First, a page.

Today, Amanda went to investigate where we buried the eggs, and we found 3 juvenile rat snakes. We stopped digging to prevent disturbing any unhatched eggs. Anna still won’t let the kids keep one as a pet, but all 3 kids took turns holding the baby snakes.
“It’s called Northeast Challenge, not Northeast Walk-in-the-park” -Dr. Art King, as quoted by Sue Niedoroda
First, I want to say a huge thank you to Sarah Jack for stepping up and being the ride manager this year. Without her willingness to volunteer to take over from her parents, we wouldn’t have had a ride to attend. That said, Sarah outdid herself with emphasizing the “Challenge” portion of the ride legacy.
Riding endurance with a whole family is all about the logistics. I took Thursday off work to load the horse trailer and the travel trailer so we could leave on time. In this case, we were taking 2 tow vehicles and 2 trailers for 4 horses and 4 riders. Since Teddy is still recovering from EPM, he wasn’t attending the ride. Alex stayed home with him to take his SAT test, but that was cancelled due to COVID, so Alex had the weekend to just hang out at home with Teddy and the dogs.
Northeast Challenge is held in Buckfield, Maine, which is only about 235 miles from our house. The Jack family generously hosts this event in their hay fields and marks the trails on surrounding public and private land.
On Friday, 8/28, we hit the road about 9:00 and headed towards Maine. Our lunch stop at a rest area took longer than desired, but we were on track to make the trip with only 1 stop and about 5 hours of travel time. Unfortunately, about an hour from the ride, we got a flat tire on the horse trailer. We use a Doran 360RV tire pressure monitoring system for our horse trailer. Coming home from our first endurance ride in 2015 we got a flat tire due to a broken valve stem. It turns out you need to have solid valve stems if using a TPMS on the end of the valve stem. We had that corrected, however, when we bought new trailer tires 2 years ago, the tire shop changed out one valve stem to a rubber one and I never noticed…. until we got a flat in Maine. I figured out a long time ago it pays to be ready for flat tires. We travel with a Jiffy Jack in each trailer. I also invested in a Ridgid impact wrench and set of impact sockets that travel with us. So, when Anna got the alert on the TPMS that a tire was losing presssure, she was able to pull off the road before it went fully flat and ruptured. We had the flat off and spare on in about 12 minutes. We dropped the flat at a tire shop that was 20 minutes from ride camp to get a new, SOLID valve stem, and then continued on to camp.
When we arrived at ride camp, we discovered there were only 21 entries for the ride (10 for the 50 miler and 11 for the 30 miler) including our family of 4. Needless to say, there was plenty of room to set up camp. We chose a site next to our CT friend Mary Palumbo and Stacey Stearns. We set up the hard panels for Eli and Amira to share since they don’t respect electric and electric pens for Mojo and Huey.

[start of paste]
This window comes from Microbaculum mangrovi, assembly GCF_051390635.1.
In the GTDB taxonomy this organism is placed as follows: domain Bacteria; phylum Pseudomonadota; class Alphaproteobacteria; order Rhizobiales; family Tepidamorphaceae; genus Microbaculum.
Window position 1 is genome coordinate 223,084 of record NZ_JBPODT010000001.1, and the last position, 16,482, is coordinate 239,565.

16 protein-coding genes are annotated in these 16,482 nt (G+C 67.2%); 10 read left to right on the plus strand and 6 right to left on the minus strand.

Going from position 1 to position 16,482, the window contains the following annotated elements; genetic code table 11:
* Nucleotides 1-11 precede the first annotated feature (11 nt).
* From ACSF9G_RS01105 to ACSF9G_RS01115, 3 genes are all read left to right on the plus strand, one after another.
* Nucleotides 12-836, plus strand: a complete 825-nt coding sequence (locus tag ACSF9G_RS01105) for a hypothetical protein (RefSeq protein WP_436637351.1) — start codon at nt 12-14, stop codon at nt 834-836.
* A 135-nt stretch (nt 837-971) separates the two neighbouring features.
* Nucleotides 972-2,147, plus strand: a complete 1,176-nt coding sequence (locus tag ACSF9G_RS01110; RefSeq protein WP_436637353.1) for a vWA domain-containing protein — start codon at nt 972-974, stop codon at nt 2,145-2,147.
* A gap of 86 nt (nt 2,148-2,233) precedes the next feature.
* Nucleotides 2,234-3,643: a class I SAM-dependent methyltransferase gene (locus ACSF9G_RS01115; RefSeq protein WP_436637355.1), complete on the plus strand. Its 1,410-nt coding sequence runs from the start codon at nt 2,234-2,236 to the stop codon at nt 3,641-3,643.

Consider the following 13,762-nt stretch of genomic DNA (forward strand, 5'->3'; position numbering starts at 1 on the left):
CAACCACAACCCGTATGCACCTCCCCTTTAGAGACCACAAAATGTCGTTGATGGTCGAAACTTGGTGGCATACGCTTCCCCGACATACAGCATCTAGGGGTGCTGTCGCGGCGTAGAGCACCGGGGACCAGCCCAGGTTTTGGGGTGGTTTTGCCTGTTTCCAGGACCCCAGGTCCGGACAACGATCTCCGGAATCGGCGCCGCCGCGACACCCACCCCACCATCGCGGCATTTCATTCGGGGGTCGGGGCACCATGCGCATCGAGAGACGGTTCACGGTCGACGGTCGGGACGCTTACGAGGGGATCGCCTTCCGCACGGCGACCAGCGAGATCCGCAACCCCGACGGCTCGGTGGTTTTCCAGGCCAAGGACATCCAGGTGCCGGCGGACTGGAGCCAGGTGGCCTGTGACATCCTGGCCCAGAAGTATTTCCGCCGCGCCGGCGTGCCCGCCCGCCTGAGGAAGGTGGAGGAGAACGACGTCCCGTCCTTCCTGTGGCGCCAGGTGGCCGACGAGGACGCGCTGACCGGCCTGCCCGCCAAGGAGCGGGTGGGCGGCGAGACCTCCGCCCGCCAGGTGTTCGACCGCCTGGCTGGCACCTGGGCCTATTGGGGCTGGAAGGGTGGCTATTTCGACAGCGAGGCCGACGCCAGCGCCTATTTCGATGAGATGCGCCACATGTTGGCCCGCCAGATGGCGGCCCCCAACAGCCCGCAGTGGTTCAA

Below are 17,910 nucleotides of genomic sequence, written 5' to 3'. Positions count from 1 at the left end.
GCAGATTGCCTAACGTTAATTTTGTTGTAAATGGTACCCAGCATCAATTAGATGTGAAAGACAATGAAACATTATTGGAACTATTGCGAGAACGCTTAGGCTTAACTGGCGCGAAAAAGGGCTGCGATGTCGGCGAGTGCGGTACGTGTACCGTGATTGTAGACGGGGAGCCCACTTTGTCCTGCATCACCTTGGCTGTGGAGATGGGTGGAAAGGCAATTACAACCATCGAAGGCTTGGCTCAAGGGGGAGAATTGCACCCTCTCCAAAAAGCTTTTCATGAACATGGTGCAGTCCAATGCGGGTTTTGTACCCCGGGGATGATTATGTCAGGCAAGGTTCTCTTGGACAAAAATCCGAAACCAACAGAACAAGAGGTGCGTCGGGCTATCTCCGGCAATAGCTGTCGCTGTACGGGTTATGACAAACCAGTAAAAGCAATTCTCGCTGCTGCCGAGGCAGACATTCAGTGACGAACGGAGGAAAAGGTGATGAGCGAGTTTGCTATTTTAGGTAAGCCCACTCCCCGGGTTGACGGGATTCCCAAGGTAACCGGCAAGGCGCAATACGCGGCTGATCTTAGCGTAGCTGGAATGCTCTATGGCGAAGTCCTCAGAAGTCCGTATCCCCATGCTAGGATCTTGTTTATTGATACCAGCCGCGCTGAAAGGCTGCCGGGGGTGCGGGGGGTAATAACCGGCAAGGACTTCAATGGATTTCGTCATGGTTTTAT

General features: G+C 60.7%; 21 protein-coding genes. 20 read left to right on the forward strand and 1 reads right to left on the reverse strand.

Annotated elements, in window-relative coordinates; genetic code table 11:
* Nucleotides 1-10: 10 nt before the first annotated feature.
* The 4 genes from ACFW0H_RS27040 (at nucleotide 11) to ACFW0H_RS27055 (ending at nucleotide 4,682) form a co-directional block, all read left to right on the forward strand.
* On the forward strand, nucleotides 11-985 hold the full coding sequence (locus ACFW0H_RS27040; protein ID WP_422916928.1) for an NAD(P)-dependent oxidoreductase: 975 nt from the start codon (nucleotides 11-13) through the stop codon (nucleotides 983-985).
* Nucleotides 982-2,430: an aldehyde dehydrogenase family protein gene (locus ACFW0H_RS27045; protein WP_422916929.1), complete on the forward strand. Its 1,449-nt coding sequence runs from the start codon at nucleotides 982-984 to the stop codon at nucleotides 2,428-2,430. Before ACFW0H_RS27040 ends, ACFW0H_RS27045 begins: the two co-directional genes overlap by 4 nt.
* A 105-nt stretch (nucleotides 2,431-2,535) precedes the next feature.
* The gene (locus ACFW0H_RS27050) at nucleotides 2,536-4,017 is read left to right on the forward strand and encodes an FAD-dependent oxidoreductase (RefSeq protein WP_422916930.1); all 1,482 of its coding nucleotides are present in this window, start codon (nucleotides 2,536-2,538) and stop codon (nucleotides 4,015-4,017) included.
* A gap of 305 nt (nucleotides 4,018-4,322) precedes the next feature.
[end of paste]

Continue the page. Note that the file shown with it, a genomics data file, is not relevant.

We went to the vet-in and all horses were just fine to start the ride. I took a trip back into town to pick up the repaired trailer tire. We attended the short question period (not a ride meeting), had dinner, and started tucking into bed a little after 8pm. Reveille was held at 0430 because the ride started at 0630.
Now would be a good time to discuss the weather. All week we had been watching the forecast, as Hurricane Laura made her way up towards New England. The predictions had ranged from 50% to 80% chance of rain for Saturday. As of the ride meeting Friday evening, the estimate was rain showers in the morning with about 0.5″ throughout the day. Since temperatures Friday night were close to 50F, we decided to put light blankets on the horses because they hadn’t been gettting that cool at night. We were pleased to wake up to about 52F and cloudy skies, but no rain.
Tacking up for the start was uneventful. We had eggs and bacon with plenty of coffee for breakfast and were ready to head out when the trail opened at 0630. We walked the horses for about the first mile to make sure we didn’t have any issues since it was Eli’s first ride and the trail started with a climb uphill. The whole day was basically spent going up or down; there were very few flat areas.
The 50 mile riders and 30 mile riders were all riding the same first loop, but since the field was so small, everyone spread out pretty quickly. Our family of 4 was basically alone for most of the loop. The horses were all moving well, however, we were struggling to maintain speed. The area we live in doesn’t have significant hills for climbing. While we can average around 100′ of elevation per mile, Northeast Challenge had multiple climbs of 300-500′ at a time and totaled over 4100′ of elevation. Overall, we weren’t too worried (yet) because we only had a completion as our goal for the day. The horses enjoyed the stops for grass and the cool weather was very pleasant.
Then it started to rain. We had less than 4 miles to go on our first loop when the rain started. It wasn’t very heavy at first, but the temperature immediately dropped back below 60F and visibility was reduced. Right about this time, we started riding around a corn field and we lost the trail. In the end, we rode over a mile back and forth trying to figure out where the trail was supposed to exit the field. The problem was a turn marker had blown away and a ribbon had tangled in some brush making it hard to see. As we were riding back and forth, Amira spooked as some other riders came around a corner in the field and Anna had an unplanned dismount, landing on her left hip. She was dirty, but able to continue the ride. We eventually called the ride manager and found the exit from the field and headed back to ride camp for the vet check.